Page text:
Why is nobody talking about the impacts of the amended Residential Tenancies Act a whole two years on?
Since the Minimum Standards for rental properties were introduced in March 2021, the legislation has been a maze for landlords. Thankfully, some of the finer details are starting to become clearer as to what is and is not acceptable in line with the legislation. Yet, even if real estate agents are taking a highly proactive approach to arranging the necessary work to ensure that their clients’ investments are compliant and then some, the promise of ramifications if the work is not arranged, is yet to be enforced.
The Residential Tenancies Amendment Act 2018 was enacted on March 29, 2021, with over 130 amendments to the Residential Tenancies Act 1997.
MRE’s property owners, tenants, and the entire Property Management team were immediately impacted by a workload and burden that we are still playing catch up on today.
These increased obligations of landlords have been a very expensive and laborious task for all concerned with a multitude of knock-on effects, which include the vast inflationary impact that Victorians are now seeing on rental prices.
So far in 2023, MRE is still yet to onboard a rental property that meets all the required legislation. Thus, showcasing that the legislation is not being followed in the broader industry, leaving landlords with properties that are non-compliant. MRE’s dedicated Learning and Development division has actively worked to equip the team with the required knowledge to act with the foresight to provide new clients with the necessary advice to then carry out the essential rectification works, all for tenant’s safety.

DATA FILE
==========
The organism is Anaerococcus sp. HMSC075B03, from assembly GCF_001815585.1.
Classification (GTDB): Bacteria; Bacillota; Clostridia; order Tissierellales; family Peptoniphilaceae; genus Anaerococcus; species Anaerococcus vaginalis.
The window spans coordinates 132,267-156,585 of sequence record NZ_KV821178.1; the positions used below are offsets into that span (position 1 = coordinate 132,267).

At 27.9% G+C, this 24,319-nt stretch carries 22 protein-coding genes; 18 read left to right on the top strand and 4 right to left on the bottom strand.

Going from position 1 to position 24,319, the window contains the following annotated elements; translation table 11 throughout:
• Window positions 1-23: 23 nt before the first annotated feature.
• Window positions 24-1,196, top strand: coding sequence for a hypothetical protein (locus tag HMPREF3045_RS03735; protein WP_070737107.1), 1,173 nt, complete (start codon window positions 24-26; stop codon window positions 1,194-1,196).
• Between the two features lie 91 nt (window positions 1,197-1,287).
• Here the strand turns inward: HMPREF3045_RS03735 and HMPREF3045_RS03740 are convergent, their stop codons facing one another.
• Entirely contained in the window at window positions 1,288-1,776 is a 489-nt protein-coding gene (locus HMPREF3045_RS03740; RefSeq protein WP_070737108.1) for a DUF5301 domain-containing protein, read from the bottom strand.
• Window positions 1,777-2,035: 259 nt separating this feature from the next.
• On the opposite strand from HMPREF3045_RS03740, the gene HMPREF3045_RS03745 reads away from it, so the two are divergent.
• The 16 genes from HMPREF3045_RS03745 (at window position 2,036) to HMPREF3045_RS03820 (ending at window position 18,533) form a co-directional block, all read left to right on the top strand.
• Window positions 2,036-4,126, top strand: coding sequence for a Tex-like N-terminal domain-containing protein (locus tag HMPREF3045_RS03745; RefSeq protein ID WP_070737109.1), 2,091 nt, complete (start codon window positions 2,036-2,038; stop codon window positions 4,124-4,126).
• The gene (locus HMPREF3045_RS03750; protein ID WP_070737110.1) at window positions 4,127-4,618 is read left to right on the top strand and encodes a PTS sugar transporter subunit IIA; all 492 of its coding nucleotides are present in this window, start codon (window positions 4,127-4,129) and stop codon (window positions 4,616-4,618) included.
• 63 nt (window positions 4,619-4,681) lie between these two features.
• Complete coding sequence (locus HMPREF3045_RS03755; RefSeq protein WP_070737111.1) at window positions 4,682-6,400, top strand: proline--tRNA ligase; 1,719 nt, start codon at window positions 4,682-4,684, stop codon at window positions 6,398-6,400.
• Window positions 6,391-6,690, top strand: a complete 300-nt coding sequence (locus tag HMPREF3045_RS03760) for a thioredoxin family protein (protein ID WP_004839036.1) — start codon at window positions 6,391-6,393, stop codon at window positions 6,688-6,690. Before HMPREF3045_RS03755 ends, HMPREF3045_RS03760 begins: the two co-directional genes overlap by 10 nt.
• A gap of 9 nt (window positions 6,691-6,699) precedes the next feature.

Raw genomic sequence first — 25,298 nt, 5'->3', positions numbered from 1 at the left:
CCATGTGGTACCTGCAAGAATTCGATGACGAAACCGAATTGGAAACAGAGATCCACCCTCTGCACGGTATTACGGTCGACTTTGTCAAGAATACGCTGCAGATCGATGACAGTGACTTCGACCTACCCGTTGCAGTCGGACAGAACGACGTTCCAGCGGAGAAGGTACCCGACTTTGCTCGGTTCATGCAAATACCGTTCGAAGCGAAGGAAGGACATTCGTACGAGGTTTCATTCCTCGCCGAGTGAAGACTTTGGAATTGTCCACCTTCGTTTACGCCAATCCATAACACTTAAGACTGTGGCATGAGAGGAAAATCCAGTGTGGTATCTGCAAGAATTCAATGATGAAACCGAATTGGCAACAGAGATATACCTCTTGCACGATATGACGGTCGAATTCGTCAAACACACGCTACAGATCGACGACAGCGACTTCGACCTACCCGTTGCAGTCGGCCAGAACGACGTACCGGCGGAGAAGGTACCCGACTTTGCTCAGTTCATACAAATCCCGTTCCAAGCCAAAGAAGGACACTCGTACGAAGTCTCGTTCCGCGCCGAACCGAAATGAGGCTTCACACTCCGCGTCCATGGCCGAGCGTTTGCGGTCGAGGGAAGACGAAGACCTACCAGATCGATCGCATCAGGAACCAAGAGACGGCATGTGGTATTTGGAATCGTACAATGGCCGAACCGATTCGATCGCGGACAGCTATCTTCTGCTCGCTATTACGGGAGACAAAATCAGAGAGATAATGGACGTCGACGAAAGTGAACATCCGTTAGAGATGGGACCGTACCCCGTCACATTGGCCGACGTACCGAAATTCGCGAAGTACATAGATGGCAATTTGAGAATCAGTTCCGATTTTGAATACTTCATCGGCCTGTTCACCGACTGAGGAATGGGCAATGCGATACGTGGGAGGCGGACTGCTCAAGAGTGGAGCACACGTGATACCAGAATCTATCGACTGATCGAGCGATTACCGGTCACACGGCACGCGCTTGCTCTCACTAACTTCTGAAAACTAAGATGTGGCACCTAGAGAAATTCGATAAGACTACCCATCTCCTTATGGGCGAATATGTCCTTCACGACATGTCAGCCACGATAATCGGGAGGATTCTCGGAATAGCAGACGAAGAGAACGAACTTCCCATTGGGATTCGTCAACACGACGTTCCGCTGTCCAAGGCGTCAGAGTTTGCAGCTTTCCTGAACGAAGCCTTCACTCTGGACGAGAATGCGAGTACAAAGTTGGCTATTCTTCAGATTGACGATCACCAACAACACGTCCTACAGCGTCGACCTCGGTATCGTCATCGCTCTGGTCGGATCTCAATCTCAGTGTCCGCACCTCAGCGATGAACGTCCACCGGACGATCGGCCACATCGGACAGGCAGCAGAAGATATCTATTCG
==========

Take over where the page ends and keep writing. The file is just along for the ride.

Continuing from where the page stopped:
The government issued this rabbit warren of legislation in March 2021 but has not since discussed the impacts and consequences for landlords if they do not meet the required legislation. It simply is not being contemplated enough. It is always better to act proactively and arrange the work now, which is the advice MRE continues to provide to their clients so that they are not inadvertently breaching their property disclosure requirements.
With no fines or ramifications yet to be issued to landlords who are not obliging by the legislation, the question remains as to why the legislation was even changed in the first place if inaction for non-compliance is rewarded.
As a best-in-class agency, MRE is proud of the enterprising way in which they have approached this situation but firmly believes that the onus should be on the government to dictate the outcome for properties that are not compliant. MRE needn’t worry, but perhaps other agencies should.
Does your investment comply with the new legislative changes?
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